Post-slav­ery, the dif­fer­en­tial chan­nel­ing and appro­pri­a­tion of resources by whites has passed through three pri­mary moments. One of the crit­i­cal pieces of the New Deal, the Social Secu­rity Act, left out both domes­tic and agri­cul­tural work­ers who accounted for 90 per­cent of the black, as well as most of the Mex­i­can-Amer­i­can and immi­grant, labor force in that moment.23 More­over, as Mary Poole recently showed, the exclu­sion of African Amer­i­cans was not merely the result of an anachro­nis­tic south­ern racism, but rather enacted nation­ally by “a shift­ing web of alliances of white pol­i­cy­mak­ers that crossed regions and polit­i­cal par­ties” who “shared an inter­est in pro­tect­ing the polit­i­cal and eco­nomic value of white­ness.”24 The same is the case for the post-war period in which the mas­sive flows of Fed­eral dol­lars that poured into local com­mu­ni­ties did so in ways to pref­er­en­tially sup­port the social repro­duc­tion of white com­mu­ni­ties by pro­mot­ing white flight and extend­ing seg­re­ga­tion­ist prac­tices into the sub­urbs. With the rise of the penal or carceral state that Ruth Wilson Gilmore and Loïc Wac­quant have described, these insti­tu­tional arrange­ments were con­tin­ued and refash­ioned through a trans­fer of resources out of the wel­fare state and into the war­fare state (to use Wilson’s lan­guage).25

In the case of the Detroit water sys­tem takeover, these his­tor­i­cal dynam­ics take on new inflec­tions, in par­tic­u­lar in how infra­struc­ture has been newly tied into the repro­duc­tion of race and eco­nomic mar­gin­al­ity. As Ruth Wilson Gilmore has argued, racism is “the state-sanc­tioned or extrale­gal pro­duc­tion and exploita­tion of group-dif­fer­en­ti­ated vul­ner­a­bil­ity to pre­ma­ture death.”26 Although there are mul­ti­ple ways in which this vul­ner­a­bil­ity is pro­duced, the with­draw of infra­struc­ture that deliv­ers essen­tial resources, while not entirely “new,” is, we sug­gest, being recon­sti­tuted uniquely within the U.S. sys­tem of struc­tural racism as it par­tic­i­pates in spa­tial regimes of class power. In these con­tem­po­rary con­fig­u­ra­tions, the social repro­duc­tion of white com­mu­ni­ties, through state mech­a­nisms, is sup­ported by or par­a­sit­i­cally feeds upon black, brown, and immi­grant com­mu­ni­ties and resources. At the same time, the water sys­tem and its with­drawal has been con­verted into a tool for inten­si­fy­ing class oppres­sion. Res­i­dents are now forced to choose between pay­ing water bills and buy­ing food or school sup­plies. It also appears that the recent spike of fore­clo­sures in the city of Detroit can at least be par­tially attrib­uted to res­i­dents falling behind on mort­gage or prop­erty tax pay­ments due to increas­ing water bill pres­sures.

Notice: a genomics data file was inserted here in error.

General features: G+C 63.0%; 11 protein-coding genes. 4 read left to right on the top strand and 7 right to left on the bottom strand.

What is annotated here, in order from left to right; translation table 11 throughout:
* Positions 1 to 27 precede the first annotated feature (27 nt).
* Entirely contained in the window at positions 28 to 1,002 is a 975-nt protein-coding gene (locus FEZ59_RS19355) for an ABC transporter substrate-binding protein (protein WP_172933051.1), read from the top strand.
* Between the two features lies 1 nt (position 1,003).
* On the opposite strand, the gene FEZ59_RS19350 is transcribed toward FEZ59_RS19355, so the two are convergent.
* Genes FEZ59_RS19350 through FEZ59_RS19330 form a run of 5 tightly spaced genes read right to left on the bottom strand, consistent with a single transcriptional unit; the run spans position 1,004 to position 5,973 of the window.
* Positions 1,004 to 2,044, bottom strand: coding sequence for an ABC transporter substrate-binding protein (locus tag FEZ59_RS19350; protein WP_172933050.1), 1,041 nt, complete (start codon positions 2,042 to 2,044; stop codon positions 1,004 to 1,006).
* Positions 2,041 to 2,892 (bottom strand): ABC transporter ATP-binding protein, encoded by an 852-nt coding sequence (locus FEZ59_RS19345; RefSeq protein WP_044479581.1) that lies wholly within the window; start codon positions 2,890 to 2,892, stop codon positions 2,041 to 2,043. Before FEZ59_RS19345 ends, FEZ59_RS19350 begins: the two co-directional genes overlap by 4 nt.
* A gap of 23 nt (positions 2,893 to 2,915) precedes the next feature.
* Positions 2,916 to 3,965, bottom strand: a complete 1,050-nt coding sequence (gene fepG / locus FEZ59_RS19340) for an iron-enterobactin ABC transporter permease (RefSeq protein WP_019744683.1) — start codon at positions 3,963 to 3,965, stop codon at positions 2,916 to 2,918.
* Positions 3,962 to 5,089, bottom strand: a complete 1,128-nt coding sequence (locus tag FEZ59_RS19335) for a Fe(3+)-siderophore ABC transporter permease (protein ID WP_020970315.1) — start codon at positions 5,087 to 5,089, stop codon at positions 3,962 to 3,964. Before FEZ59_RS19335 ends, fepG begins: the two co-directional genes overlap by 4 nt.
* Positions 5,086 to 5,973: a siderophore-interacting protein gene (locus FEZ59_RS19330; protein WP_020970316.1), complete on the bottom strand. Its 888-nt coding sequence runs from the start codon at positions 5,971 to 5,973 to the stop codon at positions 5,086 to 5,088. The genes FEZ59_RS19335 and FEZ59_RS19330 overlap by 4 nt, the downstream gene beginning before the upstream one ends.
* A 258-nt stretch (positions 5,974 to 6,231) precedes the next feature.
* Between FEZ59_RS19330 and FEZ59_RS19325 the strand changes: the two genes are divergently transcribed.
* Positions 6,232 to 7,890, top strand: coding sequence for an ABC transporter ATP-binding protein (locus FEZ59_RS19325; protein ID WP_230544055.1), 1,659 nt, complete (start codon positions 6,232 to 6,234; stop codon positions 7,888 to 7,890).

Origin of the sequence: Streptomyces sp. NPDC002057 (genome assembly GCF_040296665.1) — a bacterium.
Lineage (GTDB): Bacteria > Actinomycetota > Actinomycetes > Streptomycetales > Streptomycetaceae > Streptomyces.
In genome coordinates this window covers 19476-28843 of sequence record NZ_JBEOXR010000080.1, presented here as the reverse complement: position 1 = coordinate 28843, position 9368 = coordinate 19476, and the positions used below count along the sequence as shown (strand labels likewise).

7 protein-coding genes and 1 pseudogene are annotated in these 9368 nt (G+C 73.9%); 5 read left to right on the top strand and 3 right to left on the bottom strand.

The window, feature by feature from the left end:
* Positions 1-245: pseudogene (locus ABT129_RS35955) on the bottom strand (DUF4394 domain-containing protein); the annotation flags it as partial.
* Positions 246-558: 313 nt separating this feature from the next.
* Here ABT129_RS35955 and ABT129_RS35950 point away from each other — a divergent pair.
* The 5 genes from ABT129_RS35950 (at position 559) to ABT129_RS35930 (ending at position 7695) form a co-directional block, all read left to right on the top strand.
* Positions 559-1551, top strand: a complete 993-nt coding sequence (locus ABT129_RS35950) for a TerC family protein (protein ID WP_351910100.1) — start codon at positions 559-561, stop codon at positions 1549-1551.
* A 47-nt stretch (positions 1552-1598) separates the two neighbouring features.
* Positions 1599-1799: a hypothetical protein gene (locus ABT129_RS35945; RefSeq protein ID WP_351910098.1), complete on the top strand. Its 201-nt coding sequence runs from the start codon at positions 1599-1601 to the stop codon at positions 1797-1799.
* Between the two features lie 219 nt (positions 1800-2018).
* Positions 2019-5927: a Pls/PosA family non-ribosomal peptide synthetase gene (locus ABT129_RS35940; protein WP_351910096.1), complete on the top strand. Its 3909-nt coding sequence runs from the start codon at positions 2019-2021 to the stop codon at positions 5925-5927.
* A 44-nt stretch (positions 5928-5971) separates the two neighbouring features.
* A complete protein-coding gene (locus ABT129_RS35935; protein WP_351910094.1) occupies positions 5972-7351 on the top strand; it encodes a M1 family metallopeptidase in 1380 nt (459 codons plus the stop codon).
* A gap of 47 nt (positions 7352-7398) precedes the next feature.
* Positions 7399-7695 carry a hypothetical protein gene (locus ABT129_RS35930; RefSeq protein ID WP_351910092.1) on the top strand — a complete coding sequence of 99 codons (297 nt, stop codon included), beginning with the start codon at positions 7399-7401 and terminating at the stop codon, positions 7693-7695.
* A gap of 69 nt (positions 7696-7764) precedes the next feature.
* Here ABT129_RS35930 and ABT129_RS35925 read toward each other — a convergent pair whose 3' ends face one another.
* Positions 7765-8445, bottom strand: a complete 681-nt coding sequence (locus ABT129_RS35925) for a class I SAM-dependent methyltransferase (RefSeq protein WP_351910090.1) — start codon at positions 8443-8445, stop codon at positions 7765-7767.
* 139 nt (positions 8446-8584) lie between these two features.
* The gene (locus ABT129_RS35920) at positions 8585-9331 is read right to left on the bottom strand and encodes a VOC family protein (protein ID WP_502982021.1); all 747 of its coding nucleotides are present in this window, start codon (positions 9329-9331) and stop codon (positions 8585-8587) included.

These seizures of infra­struc­ture are struc­tured by processes that are both his­tor­i­cal and emer­gent. Cer­tainly, they form a part of the geneal­ogy of state-sanc­tioned forms of resource seizure from or trans­fer out of eco­nom­i­cally and racially mar­gin­al­ized com­mu­ni­ties. While far-right posi­tions around the need to limit the carceral state gain steam, our intu­ition is that the com­plex sys­tem form­ing around infra­struc­ture, social repro­duc­tion, and racial and social mar­gin­al­ity rep­re­sents a poten­tially new site of repro­duc­ing class and racial dom­i­na­tion through the two-fold dynamic of both extract­ing resources from the poor and com­mu­ni­ties of color and coerc­ing them into com­pli­ance.27

To say this in a slightly dif­fer­ent way, we gen­er­ally find the most con­vinc­ing accounts of neolib­er­al­ism, such as Loïc Wacquant’s, to be those that focus not on the shrink­ing of the state, but rather on the trans­fer of resources from the wel­fare state into the carceral state. This essay has traced another form of trans­fer, omit­ted by accounts like Wacquant’s, namely, the trans­fer of infra­struc­ture. To some extent, cap­i­tal­ist cities have his­tor­i­cally been sites of pop­u­la­tion con­trol, but the state-sanc­tioned or autho­rized trans­fer of resources and capac­i­ties for social repro­duc­tion in and out of dif­fer­ently raced and classed com­mu­ni­ties via infra­struc­tural con­trol turns the city itself into a site of inten­si­fied coer­cion and repres­sion. Lim­it­ing or con­di­tion­ing access to the infra­struc­tural means of repro­duc­tion thus becomes an effec­tive dis­ci­pli­nary instru­ment involved not just in the biopo­lit­i­cal gov­er­nance of “life” (the way Fou­cault has defined the lib­eral and wel­fare state) but that suc­cess­fully mobi­lizes the specter of death, famine, home­less­ness, prison, ill­ness and aban­don to exert coer­cive con­trol.